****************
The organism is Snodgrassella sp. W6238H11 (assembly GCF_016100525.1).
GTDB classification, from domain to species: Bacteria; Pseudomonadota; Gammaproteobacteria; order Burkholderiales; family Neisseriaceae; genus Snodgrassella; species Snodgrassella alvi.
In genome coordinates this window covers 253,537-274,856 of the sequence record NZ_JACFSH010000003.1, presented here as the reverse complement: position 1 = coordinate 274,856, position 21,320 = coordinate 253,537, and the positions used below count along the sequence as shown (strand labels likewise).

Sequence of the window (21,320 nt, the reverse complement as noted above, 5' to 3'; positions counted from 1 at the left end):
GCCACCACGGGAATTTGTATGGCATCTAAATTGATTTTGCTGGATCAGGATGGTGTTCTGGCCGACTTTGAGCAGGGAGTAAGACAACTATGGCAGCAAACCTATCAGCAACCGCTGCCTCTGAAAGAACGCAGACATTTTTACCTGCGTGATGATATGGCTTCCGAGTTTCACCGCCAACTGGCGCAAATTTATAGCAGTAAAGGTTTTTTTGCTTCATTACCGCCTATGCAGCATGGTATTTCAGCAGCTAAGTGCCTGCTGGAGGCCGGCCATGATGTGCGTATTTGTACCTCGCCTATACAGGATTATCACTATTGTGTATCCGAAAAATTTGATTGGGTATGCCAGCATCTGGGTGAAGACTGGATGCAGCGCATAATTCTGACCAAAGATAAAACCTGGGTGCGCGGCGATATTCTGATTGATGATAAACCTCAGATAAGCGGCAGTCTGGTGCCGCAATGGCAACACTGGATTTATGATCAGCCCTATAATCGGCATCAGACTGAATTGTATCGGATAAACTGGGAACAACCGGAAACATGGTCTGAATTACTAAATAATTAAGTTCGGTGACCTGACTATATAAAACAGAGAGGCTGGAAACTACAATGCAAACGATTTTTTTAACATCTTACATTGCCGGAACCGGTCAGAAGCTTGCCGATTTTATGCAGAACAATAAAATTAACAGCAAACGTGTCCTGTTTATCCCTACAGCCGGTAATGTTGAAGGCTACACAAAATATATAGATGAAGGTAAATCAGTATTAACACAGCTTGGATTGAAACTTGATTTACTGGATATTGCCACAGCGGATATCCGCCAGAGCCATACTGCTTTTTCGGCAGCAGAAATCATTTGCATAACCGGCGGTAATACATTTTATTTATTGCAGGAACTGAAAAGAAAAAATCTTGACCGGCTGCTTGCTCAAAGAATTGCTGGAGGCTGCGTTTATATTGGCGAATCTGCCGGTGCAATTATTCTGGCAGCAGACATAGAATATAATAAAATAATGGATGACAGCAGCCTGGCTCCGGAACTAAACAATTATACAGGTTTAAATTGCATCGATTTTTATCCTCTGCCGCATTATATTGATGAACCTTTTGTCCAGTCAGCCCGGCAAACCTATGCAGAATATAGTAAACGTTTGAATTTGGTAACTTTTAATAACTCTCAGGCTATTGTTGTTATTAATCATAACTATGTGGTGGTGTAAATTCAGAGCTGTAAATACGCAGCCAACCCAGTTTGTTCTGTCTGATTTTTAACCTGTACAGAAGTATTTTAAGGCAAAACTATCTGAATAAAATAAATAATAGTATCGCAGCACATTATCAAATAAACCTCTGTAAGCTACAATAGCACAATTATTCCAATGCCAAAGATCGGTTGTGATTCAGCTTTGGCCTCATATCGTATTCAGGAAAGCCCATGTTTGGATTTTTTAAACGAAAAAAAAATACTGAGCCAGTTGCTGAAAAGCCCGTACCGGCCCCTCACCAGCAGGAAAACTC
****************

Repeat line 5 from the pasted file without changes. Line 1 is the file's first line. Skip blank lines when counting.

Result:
GCCACCACGGGAATTTGTATGGCATCTAAATTGATTTTGCTGGATCAGGATGGTGTTCTGGCCGACTTTGAGCAGGGAGTAAGACAACTATGGCAGCAAACCTATCAGCAACCGCTGCCTCTGAAAGAACGCAGACATTTTTACCTGCGTGATGATATGGCTTCCGAGTTTCACCGCCAACTGGCGCAAATTTATAGCAGTAAAGGTTTTTTTGCTTCATTACCGCCTATGCAGCATGGTATTTCAGCAGCTAAGTGCCTGCTGGAGGCCGGCCATGATGTGCGTATTTGTACCTCGCCTATACAGGATTATCACTATTGTGTATCCGAAAAATTTGATTGGGTATGCCAGCATCTGGGTGAAGACTGGATGCAGCGCATAATTCTGACCAAAGATAAAACCTGGGTGCGCGGCGATATTCTGATTGATGATAAACCTCAGATAAGCGGCAGTCTGGTGCCGCAATGGCAACACTGGATTTATGATCAGCCCTATAATCGGCATCAGACTGAATTGTATCGGATAAACTGGGAACAACCGGAAACATGGTCTGAATTACTAAATAATTAAGTTCGGTGACCTGACTATATAAAACAGAGAGGCTGGAAACTACAATGCAAACGATTTTTTTAACATCTTACATTGCCGGAACCGGTCAGAAGCTTGCCGATTTTATGCAGAACAATAAAATTAACAGCAAACGTGTCCTGTTTATCCCTACAGCCGGTAATGTTGAAGGCTACACAAAATATATAGATGAAGGTAAATCAGTATTAACACAGCTTGGATTGAAACTTGATTTACTGGATATTGCCACAGCGGATATCCGCCAGAGCCATACTGCTTTTTCGGCAGCAGAAATCATTTGCATAACCGGCGGTAATACATTTTATTTATTGCAGGAACTGAAAAGAAAAAATCTTGACCGGCTGCTTGCTCAAAGAATTGCTGGAGGCTGCGTTTATATTGGCGAATCTGCCGGTGCAATTATTCTGGCAGCAGACATAGAATATAATAAAATAATGGATGACAGCAGCCTGGCTCCGGAACTAAACAATTATACAGGTTTAAATTGCATCGATTTTTATCCTCTGCCGCATTATATTGATGAACCTTTTGTCCAGTCAGCCCGGCAAACCTATGCAGAATATAGTAAACGTTTGAATTTGGTAACTTTTAATAACTCTCAGGCTATTGTTGTTATTAATCATAACTATGTGGTGGTGTAAATTCAGAGCTGTAAATACGCAGCCAACCCAGTTTGTTCTGTCTGATTTTTAACCTGTACAGAAGTATTTTAAGGCAAAACTATCTGAATAAAATAAATAATAGTATCGCAGCACATTATCAAATAAACCTCTGTAAGCTACAATAGCACAATTATTCCAATGCCAAAGATCGGTTGTGATTCAGCTTTGGCCTCATATCGTATTCAGGAAAGCCCATGTTTGGATTTTTTAAACGAAAAAAAAATACTGAGCCAGTTGCTGAAAAGCCCGTACCGGCCCCTCACCAGCAGGAAAACTC